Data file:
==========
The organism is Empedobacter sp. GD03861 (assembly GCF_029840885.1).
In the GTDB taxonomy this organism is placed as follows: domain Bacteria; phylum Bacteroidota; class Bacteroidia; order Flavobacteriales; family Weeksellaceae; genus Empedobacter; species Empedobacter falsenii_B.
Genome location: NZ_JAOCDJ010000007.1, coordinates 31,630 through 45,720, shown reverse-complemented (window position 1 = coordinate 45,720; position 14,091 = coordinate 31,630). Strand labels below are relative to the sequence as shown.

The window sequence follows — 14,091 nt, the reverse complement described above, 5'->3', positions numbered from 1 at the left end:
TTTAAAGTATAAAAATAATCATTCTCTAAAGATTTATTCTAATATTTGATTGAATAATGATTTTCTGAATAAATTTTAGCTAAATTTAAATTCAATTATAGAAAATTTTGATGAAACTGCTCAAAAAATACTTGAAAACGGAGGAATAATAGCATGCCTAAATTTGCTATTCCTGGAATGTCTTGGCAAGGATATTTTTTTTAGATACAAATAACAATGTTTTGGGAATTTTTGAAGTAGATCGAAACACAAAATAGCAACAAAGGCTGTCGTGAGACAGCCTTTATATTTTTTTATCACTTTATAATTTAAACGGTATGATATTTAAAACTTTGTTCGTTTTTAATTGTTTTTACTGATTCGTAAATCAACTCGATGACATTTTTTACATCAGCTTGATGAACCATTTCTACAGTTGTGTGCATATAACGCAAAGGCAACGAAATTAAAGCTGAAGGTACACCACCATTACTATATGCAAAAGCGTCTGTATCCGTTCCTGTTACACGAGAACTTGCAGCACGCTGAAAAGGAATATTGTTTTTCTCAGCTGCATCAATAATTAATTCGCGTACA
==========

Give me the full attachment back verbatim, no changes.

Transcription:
The organism is Empedobacter sp. GD03861 (assembly GCF_029840885.1).
In the GTDB taxonomy this organism is placed as follows: domain Bacteria; phylum Bacteroidota; class Bacteroidia; order Flavobacteriales; family Weeksellaceae; genus Empedobacter; species Empedobacter falsenii_B.
Genome location: NZ_JAOCDJ010000007.1, coordinates 31,630 through 45,720, shown reverse-complemented (window position 1 = coordinate 45,720; position 14,091 = coordinate 31,630). Strand labels below are relative to the sequence as shown.

The window sequence follows — 14,091 nt, the reverse complement described above, 5'->3', positions numbered from 1 at the left end:
TTTAAAGTATAAAAATAATCATTCTCTAAAGATTTATTCTAATATTTGATTGAATAATGATTTTCTGAATAAATTTTAGCTAAATTTAAATTCAATTATAGAAAATTTTGATGAAACTGCTCAAAAAATACTTGAAAACGGAGGAATAATAGCATGCCTAAATTTGCTATTCCTGGAATGTCTTGGCAAGGATATTTTTTTTAGATACAAATAACAATGTTTTGGGAATTTTTGAAGTAGATCGAAACACAAAATAGCAACAAAGGCTGTCGTGAGACAGCCTTTATATTTTTTTATCACTTTATAATTTAAACGGTATGATATTTAAAACTTTGTTCGTTTTTAATTGTTTTTACTGATTCGTAAATCAACTCGATGACATTTTTTACATCAGCTTGATGAACCATTTCTACAGTTGTGTGCATATAACGCAAAGGCAACGAAATTAAAGCTGAAGGTACACCACCATTACTATATGCAAAAGCGTCTGTATCCGTTCCTGTTACACGAGAACTTGCAGCACGCTGAAAAGGAATATTGTTTTTCTCAGCTGCATCAATAATTAATTCGCGTACA